Origins and/or Spread of the Phoenician Alphabet Unit

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PHOENICIAN ALPHABET

Originsand/or Spread of the Phoenician Alphabet

Unit

  1. Phoenician Alphabet is one of the oldest alphabets known to man and the oldest by some.

  2. It contains 22 letters all of which are consonants

  3. It originated from the ancient civilization of Phoenicia in Canaan that was mainly made up of great traders.

  4. The language spread to other regions such as Rome, Egypt and Greece but had to be modified to suit their needs (Kaulins 2012).

  5. From the beginning, the Phoenician alphabet was developed to be only relevant to the communication needs of Phoenician traders hence other alphabets based on the Phoenician alphabet were modified depending on the people’s way of life and the main economic activities.

  1. Origins

  1. Early communication methods

  2. Development of the alphabet

  1. Role of trade on Phoenician Alphabet

  1. The Phoenicians were great traders dominating Mediterranean trade (`traders in purple`) and dealt in a variety of goods e.g. purple dye.

  2. The Phoenician Alphabet was meant to serve trade communication needs among traders/people of Phoenicia.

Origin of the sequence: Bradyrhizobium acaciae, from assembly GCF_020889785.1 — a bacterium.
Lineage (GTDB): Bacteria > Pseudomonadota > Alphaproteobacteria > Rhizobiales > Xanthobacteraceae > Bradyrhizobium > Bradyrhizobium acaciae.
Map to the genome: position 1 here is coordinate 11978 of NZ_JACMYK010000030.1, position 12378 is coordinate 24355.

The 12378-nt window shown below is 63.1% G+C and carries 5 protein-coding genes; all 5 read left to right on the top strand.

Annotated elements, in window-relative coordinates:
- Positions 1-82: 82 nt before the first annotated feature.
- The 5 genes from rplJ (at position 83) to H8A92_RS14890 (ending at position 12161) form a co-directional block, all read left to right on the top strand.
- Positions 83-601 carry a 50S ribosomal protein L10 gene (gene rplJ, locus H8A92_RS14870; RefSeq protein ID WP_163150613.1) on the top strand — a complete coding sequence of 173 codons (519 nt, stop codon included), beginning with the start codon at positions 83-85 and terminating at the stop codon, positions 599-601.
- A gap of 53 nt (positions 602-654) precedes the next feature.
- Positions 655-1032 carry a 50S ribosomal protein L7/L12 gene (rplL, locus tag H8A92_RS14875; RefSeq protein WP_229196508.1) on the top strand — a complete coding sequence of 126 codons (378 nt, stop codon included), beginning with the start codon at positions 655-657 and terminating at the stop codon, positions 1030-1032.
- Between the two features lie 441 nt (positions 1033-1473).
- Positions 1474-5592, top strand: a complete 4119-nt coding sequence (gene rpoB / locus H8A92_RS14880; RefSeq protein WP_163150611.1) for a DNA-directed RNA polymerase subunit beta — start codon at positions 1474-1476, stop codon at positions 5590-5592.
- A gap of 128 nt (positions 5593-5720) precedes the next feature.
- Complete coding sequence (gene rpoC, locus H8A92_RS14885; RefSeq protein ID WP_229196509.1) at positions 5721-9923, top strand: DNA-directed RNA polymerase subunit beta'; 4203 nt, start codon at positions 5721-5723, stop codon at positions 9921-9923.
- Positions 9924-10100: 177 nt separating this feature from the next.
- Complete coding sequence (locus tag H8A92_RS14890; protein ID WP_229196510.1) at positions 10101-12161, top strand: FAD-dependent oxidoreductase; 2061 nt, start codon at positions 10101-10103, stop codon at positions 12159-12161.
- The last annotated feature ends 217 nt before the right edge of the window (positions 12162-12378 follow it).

3. The traders spread the language to Greece, Egypt and Rome

  1. Spread to Greece

  1. Greek culture and economic activities

  2. Role of the culture and economic activities in modifying Phoenician alphabet (mythology, religion and knowledge) (Kaulins 2012).

  3. Modifications of the Phoenician alphabet and the final Greek alphabet

  1. Spread to Egypt

  1. Egyptian culture and economic activities

  2. Role of the Egyptian culture and economic activities in modifying Phoenician alphabet (need to record religion and government information) (Kaulins 2012).

  3. Modifications of the Phoenician alphabet and the resultant Egyptian alphabet

  1. Spread to Rome

  1. Roman culture and economic activities

  2. Role of the Roman culture and economic activities in modifying Phoenician alphabet (governance) (Kaulins 2012).

  3. Modifications of the Phoenician alphabet and the resultant Roman alphabet

  1. Conclusion

  1. Summarize findings and the various points made

  2. Restate the thesis statement.

References

Kaulins, A. (2012). Ancient signs: the alphabet &amp the originsof writing. New York: ePubli.